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Acoustical planning for workplace health and well-being: A case study in four open-plan offices


Médium: article de revue
Langue(s): anglais
Publié dans: Building Acoustics, , n. 3, v. 26
Page(s): 207-220
DOI: 10.1177/1351010x19868546

Noise is the most frequent reason for complaints about environmental conditions in the workplace. It is associated with individual health and well-being and decreased productivity and performance. This study identified a set of acoustic strategies for open-plan workplaces and examined a case study applying those to four open-plan offices in the United States. The set of measures was defined based on a literature review and a focus group interview with 17 experts. A total of four topics were identified as key performance indicators of proper acoustic environments in the open-plan workplaces. A total of 19 items were then developed within these 4 topics as the protocols for planning acoustic strategies for workplace health and well-being. In the case study, the level of acoustic performance for workplace health and well-being was highest in the Dallas office (27.5 points out of a total of potential 40.0) followed by the Minneapolis office (26.0). Both offices outperformed the other offices in achieving space planning principles to control noises and occupant noise control in open spaces for acoustical privacy. A further examination on the relationships between acoustic strategies and other health and well-being key performance indicators in these offices suggests that guidance to increase occupants’ auditory comfort, well-being, and performance should be sought by designers in a holistic and integrative way.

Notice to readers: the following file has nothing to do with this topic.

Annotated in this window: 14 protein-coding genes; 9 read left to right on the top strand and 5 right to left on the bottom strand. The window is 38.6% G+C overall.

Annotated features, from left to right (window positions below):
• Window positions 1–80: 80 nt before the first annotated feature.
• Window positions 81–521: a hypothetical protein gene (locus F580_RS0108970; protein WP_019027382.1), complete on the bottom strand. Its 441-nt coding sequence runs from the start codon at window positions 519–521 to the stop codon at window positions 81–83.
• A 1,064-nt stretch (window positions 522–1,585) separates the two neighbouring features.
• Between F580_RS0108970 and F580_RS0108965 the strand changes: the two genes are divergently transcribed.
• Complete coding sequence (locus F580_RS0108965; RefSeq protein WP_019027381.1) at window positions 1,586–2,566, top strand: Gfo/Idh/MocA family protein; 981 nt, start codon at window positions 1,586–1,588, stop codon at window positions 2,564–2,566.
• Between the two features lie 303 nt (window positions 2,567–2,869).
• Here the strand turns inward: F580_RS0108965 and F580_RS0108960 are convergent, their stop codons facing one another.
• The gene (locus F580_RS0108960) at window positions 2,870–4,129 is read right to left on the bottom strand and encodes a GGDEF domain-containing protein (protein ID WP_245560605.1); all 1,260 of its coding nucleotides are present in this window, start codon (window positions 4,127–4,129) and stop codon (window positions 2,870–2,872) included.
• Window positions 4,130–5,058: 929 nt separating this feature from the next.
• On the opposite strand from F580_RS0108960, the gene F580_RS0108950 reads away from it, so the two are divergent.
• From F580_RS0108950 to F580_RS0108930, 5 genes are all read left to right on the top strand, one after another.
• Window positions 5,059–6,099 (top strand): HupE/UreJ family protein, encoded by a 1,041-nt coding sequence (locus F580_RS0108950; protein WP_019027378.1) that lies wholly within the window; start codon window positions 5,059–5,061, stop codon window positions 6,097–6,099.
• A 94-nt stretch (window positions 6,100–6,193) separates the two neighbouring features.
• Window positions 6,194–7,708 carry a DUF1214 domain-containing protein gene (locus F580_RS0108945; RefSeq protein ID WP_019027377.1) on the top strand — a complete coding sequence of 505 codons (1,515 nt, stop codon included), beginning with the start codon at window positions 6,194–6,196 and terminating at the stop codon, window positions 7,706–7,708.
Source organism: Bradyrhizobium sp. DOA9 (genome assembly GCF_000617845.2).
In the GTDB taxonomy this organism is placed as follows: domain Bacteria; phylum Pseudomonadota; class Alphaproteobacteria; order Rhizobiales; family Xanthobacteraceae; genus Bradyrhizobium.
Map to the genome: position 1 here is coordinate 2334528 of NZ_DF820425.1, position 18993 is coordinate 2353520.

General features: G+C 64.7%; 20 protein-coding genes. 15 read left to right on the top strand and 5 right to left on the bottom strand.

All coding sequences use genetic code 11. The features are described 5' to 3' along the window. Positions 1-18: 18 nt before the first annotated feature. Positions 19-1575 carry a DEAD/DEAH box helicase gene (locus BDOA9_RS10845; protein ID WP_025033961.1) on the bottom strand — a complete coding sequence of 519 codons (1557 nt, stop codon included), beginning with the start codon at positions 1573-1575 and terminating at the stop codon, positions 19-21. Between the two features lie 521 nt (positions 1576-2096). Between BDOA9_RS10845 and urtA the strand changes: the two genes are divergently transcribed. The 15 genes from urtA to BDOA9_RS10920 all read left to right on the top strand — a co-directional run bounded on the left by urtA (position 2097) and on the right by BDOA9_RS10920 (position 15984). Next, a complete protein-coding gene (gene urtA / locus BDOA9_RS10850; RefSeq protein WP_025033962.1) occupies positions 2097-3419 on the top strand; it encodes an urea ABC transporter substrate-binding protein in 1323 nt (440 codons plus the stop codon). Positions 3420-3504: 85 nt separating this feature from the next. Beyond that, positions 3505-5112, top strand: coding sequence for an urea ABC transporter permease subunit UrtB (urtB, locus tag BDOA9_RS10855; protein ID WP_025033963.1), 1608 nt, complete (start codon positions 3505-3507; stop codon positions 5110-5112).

Structurae ne peut pas vous offrir cette publication en texte intégral pour l'instant. Le texte intégral est accessible chez l'éditeur. DOI: 10.1177/1351010x19868546.
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